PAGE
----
“This is not a fad. Sixteen years ago, nobody knew what a vegan was. It (the turnout) says society is ready to embrace a different way of eating,” she said. “People are realizing vegan isn’t some weird thing. Now people realize vegan food is a lot of the same food everybody eats, it just excludes some things. It isn’t all tofu burgers.”

That realization by a growing segment of people is what has Abby McCuaig particularly excited.

A VegFest London committee member, McCuaig said the success of the event tells her people have not only become more supportive, but genuinely curious about veganism.

While there are certainly “die-hard vegans” who come out because the festival has grown to have such a “positive energy,” other participants walk through the doors unsure of what to expect.

“They are curious about the food or they are curious about the ethical or the environmental aspects of a plant-based diet. They are just dipping their toes in,” she said. “I think London is waking up to the vegan lifestyle and taking it on like a badge of honour. This city is becoming very vegan friendly, very quickly.”

London Community Foundation grants more than $1 million to local heroes

The fourth annual Community Vitality Celebration took place on Nov. 10 at Goodwill Industries. London Community Foundation recognized a number of Londoners, including (from left) Murray Faulkner, Fred Galloway, Donna Bourne and Glen Pearson.

London Community Foundation (LCF) has again celebrated Londoners making a difference, not only by recognizing their accomplishments, but also by conveying to them grants worth collectively more than $1 million.

Taking place Nov. 10 at Goodwill Industries on Horton Street, LCF hosted its fourth annual Community Vitality Celebration.

In addition to funding high impact, innovative, and collaborative initiatives in both London and Middlesex County, LCF also celebrated donors, individuals and organizations who are dedicated to driving change in the community.

“These groups are really taking the lead in our community by being innovators in social change,” said LCF president & CEO Martha Powell. “Tackling issues such as homelessness, mental health, belonging, poverty, and skills training, these projects are addressing some of our community’s most critical needs in ways that have never been done before.”

The highlight of the program was once again announcement of the foundation’s Community Vitality grants.

Funded by LCF’s Smart & Caring Community Fund, the Community Vitality grant program supports innovation by investing in initiatives designed to create change in London’s most pressing issues as identified in the foundation’s biennial Vital Signs report.

The four groups receiving Community Vitality grants included:

  • Family Service Thames Valley: Transforming the System Response to Mental Health Through Cross-Sector Collaboration — $377,070 over two years;
  • Pathways Skill Development & Placement Centre: The London Community Woodshop —$190,000 over two years;
  • VHA Home HealthCare: London/Middlesex Country Hoarding Support Services Network — $186,000 over two years; and
  • Boys and Girls Club of London: Youth Zone Project — $85,200 for one year.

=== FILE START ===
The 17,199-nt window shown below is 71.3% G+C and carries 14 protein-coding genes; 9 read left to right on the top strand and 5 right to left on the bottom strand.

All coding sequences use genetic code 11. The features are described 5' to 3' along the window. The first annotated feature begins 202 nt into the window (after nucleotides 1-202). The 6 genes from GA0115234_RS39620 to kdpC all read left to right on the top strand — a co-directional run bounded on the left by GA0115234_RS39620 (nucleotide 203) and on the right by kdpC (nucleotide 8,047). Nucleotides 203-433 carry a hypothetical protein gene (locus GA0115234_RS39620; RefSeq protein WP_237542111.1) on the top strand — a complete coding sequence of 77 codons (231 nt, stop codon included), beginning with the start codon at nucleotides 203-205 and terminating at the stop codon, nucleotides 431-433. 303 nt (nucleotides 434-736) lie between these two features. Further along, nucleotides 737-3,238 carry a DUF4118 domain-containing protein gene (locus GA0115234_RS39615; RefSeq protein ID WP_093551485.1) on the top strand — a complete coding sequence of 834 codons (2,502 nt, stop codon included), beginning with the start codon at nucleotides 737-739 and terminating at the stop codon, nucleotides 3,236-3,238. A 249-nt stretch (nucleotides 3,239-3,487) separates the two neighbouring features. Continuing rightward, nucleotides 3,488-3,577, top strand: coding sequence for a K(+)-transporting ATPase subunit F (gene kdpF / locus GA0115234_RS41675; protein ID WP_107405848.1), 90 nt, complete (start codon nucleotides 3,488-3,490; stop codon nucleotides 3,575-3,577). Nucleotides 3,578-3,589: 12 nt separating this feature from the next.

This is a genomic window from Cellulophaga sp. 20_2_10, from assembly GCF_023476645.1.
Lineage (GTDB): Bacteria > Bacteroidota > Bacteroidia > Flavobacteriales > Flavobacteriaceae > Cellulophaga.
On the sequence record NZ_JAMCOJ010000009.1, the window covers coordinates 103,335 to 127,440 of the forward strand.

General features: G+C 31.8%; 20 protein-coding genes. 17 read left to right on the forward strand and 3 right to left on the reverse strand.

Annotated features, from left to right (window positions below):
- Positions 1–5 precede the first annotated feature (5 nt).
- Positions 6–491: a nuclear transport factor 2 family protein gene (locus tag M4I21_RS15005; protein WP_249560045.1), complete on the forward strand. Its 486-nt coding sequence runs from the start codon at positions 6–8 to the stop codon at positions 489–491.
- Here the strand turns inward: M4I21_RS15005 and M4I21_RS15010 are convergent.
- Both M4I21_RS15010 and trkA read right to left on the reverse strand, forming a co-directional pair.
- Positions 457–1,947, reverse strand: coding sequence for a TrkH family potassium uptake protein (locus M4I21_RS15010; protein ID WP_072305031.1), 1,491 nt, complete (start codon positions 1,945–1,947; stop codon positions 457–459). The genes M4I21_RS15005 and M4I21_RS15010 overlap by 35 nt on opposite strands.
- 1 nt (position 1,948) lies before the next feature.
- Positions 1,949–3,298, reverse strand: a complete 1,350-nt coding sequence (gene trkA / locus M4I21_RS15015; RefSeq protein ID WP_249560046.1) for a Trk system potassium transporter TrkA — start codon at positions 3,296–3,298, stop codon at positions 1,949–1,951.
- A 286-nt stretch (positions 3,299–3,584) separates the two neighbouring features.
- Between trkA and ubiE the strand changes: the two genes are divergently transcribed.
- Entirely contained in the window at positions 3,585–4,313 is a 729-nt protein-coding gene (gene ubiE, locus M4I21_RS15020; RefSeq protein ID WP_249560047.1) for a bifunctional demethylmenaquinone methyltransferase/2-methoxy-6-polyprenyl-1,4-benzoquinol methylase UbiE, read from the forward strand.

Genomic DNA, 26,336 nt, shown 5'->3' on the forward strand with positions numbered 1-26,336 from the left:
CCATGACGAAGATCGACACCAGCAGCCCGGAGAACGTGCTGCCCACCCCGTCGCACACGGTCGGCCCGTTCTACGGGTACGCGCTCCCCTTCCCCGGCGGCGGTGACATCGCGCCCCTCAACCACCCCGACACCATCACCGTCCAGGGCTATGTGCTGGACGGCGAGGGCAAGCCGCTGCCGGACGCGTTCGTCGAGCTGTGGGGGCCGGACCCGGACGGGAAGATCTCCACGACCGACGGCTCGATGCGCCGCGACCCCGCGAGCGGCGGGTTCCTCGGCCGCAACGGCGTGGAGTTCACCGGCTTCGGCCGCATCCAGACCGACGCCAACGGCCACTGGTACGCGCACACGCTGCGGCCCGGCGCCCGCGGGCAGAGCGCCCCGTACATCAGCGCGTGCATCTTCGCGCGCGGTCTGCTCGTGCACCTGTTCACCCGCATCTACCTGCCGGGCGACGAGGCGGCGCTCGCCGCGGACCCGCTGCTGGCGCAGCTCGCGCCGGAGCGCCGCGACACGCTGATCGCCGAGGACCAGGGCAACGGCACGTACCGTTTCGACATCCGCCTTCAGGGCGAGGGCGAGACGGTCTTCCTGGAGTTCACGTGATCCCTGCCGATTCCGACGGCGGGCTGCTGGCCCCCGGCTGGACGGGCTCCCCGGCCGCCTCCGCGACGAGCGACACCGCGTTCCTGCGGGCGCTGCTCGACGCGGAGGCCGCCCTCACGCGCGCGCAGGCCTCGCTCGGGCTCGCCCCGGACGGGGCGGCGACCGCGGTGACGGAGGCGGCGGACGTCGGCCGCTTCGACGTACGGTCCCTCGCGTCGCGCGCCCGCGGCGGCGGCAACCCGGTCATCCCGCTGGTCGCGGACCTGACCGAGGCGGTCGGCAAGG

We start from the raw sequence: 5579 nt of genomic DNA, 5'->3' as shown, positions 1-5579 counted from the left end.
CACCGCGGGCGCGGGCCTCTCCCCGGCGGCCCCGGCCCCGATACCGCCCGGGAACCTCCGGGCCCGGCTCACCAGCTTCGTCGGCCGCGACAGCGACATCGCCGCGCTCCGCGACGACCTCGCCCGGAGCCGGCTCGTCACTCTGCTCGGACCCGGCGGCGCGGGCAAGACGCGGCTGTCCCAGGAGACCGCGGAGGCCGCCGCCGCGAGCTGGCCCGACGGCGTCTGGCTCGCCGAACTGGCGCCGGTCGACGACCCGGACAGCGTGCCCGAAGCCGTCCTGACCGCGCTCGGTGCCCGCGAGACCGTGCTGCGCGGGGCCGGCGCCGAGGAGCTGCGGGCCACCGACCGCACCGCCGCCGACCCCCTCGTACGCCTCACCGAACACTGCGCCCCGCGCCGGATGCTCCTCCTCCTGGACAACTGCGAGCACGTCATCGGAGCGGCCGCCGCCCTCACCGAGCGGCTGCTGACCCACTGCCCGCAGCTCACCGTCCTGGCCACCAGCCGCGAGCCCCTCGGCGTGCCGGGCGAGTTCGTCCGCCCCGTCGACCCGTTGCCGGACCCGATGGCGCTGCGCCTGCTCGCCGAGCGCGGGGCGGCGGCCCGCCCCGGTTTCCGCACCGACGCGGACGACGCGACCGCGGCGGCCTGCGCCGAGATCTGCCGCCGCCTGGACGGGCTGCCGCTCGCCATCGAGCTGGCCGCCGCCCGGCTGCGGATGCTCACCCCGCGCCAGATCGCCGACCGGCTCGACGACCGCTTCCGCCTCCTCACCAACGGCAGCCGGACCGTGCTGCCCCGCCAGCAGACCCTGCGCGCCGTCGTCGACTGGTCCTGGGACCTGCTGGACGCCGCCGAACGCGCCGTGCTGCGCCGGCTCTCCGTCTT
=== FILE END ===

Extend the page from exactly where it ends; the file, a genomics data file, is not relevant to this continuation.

Additionally, the Community Vitality Celebration recognized five individuals who have demonstrated dedication to improving the community.

The Vital People Award recognizes employees at charitable organizations by providing grants toward professional development endeavours.

This year’s recipients included:

  • Brittany Kinchen, wish co-ordinator, Make-A-Wish Southwestern Ontario ($2,000);
  • Carolyn Underwood, registered social worker, Alzheimer Society London and Middlesex ($1,900);
  • Kathy Chute, program co-ordinator, Learning Disabilities Association of London Region ($2,000);
  • Sonja Dennis, director of music, Colborne Street United Church ($2,000); and
  • Sarah Mont, currently enrolled in the Social Welfare in Canada course at King’s University College ($2,000).

The evening also saw honours presented to Jeff Macoun, with the Ivey Award for Excellence (recognizing a volunteer, who has strengthened the community in London or Middlesex County) and Majd Radhaa, given the J. Allyn Taylor Award for Community Service (presented to a student who exhibits outstanding service to the community).

In addition, Donna Bourne, Murray Faulkner, Fred Galloway and Glen Pearson were honoured with the Sovereign’s Medal for Volunteers, which recognizes exceptional volunteer achievements.

“What we do at the foundation is all about building long-term community capacity while at the same time, making an impact today,” Powell said. “Community change depends on everyone. It doesn’t take much to help make a big impact.”

Special to this year’s celebration was the announcement of the funding from LCF’s Fund for Canada’s 150th in honour of Canada’s sesquicentennial.

These grants — presented to 19 organizations — are designed to celebrate Canada’s 150th anniversary by honouring local history and heritage through a wide scope of projects that touch on environment, arts, culture, social services, recreation and education.

Nearly $150,000 was presented to organizations such as London Cross Cultural Learner Centre, Salthaven Wildlife and Education Centre, Pillar Nonprofit Network and Ark Aid Street Mission, Inc.